I was very disturbed by these leaks at the time and wrote at some length in defense of what Clinton was quoted as saying, because it seemed clear that the thing was very specifically targeted at the youthful "left" and encouraging a particularly false picture of who Clinton was and what she stood for, as a tool of bankers (What's the Matter With Kansas literary hero Thomas Frank wrote that the emails were an "unprecedented view into the workings of the elite, and how it looks after itself"), and an effective way of persuading them to vote for Jill Stein, or more likely not at all, as many subsequently did in Madison and Milwaukee, Kalamazoo and Ann Arbor, Philadelphia and Pittsburgh.

Which wasn't the only factor in the Clinton campaign's decline starting around then (different messages, also via Facebook, were being sent to discourage younger Black voters, and of course at the end of the month a mildly nauseous James Comey was to pull his famous stunt encouraging a pro-Trump vote everywhere by bringing together the incomprehensible private server story with the all-too-comprehensible saga of Anthony Weiner's penis), but it clearly was crucial in those specific places where the Electoral College was lost.

Thus did Manafort's plan accomplish itself, even though he himself had to step aside, replaced by his old comrade Stone for the Russia-WikiLeaks negotiation and Cambridge Analytica's Stephen Bannon for the day-to-day management of the campaign strategy and eventually Giuliani, perhaps, for Ukraine, while he followed his own business interests in Kiyiv. Trump was duly elected, with the various strands of Russian assistance, and after the election set about working on the ways he could help out President Putin in return, mitigating the sanctions and chasing that elusive peace deal in which Russia would be able to retain Crimea and Donbas both (which might well have happened had Ukrainians not intervened by voting unexpectedly for comedy over corruption).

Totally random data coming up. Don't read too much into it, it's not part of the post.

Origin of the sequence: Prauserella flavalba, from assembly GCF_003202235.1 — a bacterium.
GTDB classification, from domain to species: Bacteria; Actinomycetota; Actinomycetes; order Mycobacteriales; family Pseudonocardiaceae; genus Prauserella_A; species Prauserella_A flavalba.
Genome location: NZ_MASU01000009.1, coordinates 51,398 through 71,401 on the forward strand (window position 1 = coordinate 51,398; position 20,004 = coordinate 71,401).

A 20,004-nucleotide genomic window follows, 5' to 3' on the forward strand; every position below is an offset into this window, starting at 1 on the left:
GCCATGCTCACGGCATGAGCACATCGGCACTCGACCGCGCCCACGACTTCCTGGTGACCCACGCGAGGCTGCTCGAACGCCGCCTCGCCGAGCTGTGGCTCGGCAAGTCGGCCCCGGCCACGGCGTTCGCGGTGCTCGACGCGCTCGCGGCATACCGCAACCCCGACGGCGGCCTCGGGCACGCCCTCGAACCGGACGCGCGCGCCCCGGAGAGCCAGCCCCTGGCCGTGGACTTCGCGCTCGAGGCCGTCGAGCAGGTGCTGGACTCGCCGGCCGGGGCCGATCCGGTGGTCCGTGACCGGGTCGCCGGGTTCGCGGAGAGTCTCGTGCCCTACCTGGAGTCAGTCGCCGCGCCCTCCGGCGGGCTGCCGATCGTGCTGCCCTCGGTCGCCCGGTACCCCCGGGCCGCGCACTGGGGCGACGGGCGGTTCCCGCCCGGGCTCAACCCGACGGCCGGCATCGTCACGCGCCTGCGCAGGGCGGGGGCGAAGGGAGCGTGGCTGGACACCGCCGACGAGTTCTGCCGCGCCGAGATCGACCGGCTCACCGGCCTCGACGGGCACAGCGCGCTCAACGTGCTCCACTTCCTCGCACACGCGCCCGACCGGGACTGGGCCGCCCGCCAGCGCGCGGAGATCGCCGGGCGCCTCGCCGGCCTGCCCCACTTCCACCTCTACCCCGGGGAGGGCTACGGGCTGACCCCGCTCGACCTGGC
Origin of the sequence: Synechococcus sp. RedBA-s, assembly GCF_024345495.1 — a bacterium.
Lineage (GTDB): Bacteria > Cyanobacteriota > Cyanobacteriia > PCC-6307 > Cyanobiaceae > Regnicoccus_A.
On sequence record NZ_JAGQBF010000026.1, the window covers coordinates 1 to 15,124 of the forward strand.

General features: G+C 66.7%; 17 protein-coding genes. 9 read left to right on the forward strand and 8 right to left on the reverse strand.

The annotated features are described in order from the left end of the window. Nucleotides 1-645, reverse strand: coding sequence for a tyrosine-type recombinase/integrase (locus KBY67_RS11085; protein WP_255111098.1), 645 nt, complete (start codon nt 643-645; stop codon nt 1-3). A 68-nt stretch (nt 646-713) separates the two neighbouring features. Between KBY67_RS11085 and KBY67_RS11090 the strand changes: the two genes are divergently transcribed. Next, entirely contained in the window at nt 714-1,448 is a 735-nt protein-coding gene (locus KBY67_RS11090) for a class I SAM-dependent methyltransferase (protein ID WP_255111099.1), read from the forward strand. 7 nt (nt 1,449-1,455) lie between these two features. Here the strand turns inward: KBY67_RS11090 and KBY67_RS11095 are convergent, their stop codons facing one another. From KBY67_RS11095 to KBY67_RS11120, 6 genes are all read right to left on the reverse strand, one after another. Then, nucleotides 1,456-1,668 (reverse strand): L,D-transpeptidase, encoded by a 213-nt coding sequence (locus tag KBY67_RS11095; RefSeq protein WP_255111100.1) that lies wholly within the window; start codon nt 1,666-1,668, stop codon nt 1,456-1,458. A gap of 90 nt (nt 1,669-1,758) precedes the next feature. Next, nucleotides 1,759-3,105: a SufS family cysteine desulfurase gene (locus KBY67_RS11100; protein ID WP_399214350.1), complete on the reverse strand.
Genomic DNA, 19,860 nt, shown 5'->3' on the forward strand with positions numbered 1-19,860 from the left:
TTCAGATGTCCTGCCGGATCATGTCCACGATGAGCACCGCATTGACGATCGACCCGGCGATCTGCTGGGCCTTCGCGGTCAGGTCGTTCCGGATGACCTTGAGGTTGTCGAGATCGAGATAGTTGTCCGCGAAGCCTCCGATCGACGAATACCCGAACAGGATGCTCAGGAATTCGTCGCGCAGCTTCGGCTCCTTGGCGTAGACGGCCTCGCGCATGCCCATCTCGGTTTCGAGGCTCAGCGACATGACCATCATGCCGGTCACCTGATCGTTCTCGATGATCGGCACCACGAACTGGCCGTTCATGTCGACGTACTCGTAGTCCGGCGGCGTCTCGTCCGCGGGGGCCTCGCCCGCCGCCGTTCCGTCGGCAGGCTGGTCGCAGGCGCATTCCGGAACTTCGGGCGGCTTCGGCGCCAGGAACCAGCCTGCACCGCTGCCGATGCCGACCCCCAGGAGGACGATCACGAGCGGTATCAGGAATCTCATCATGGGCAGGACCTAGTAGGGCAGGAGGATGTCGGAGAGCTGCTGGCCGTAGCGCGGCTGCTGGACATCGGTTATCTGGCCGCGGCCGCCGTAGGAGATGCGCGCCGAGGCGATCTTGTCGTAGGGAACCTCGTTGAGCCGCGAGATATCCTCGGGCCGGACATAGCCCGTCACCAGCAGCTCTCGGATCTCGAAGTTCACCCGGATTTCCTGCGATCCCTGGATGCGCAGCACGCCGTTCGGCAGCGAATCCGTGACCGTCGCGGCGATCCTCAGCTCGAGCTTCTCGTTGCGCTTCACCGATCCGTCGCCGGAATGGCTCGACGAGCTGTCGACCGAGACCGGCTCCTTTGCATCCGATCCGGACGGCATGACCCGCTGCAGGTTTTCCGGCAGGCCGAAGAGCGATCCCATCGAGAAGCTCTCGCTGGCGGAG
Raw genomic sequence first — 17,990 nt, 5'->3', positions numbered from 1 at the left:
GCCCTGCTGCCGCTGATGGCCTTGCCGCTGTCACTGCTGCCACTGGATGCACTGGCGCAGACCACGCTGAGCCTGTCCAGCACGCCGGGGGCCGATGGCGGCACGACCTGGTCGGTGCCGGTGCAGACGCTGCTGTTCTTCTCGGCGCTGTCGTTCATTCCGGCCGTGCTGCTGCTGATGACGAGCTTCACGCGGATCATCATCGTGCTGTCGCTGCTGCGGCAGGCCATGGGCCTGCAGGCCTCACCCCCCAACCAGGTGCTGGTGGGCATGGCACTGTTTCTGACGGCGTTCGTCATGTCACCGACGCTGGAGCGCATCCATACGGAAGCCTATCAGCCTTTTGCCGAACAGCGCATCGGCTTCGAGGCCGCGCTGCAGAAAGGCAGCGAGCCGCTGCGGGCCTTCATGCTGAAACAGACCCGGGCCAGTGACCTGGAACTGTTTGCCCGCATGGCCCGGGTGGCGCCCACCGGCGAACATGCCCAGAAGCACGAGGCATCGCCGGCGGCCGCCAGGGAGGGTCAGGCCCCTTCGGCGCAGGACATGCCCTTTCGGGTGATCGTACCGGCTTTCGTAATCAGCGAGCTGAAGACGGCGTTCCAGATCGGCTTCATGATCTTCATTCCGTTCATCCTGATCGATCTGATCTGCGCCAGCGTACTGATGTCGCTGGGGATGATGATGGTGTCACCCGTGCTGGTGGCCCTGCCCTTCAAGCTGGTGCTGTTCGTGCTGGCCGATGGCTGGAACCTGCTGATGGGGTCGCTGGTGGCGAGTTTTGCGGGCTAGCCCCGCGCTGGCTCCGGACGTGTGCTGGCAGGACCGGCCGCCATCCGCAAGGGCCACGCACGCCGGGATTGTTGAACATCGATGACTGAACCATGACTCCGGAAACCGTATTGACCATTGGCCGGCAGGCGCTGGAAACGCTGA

This is the deal I've suggested was set up by Manafort and Akhmetshin in early June 2016, ratified at and around the Republican convention in July, and as we now understand sealed by Manafort and Kilimnik-for-Deripaska in August, when Manafort offered the Russians some serious proof he'd be able to hand Trump the victory and make it worth their risk, and they let him know more or less precisely what Putin was going to want in return for his help. There's nothing quite new about this, but I haven't seen it put together in a way I could understand before: it's the meeting where collusion ripened into conspiracy.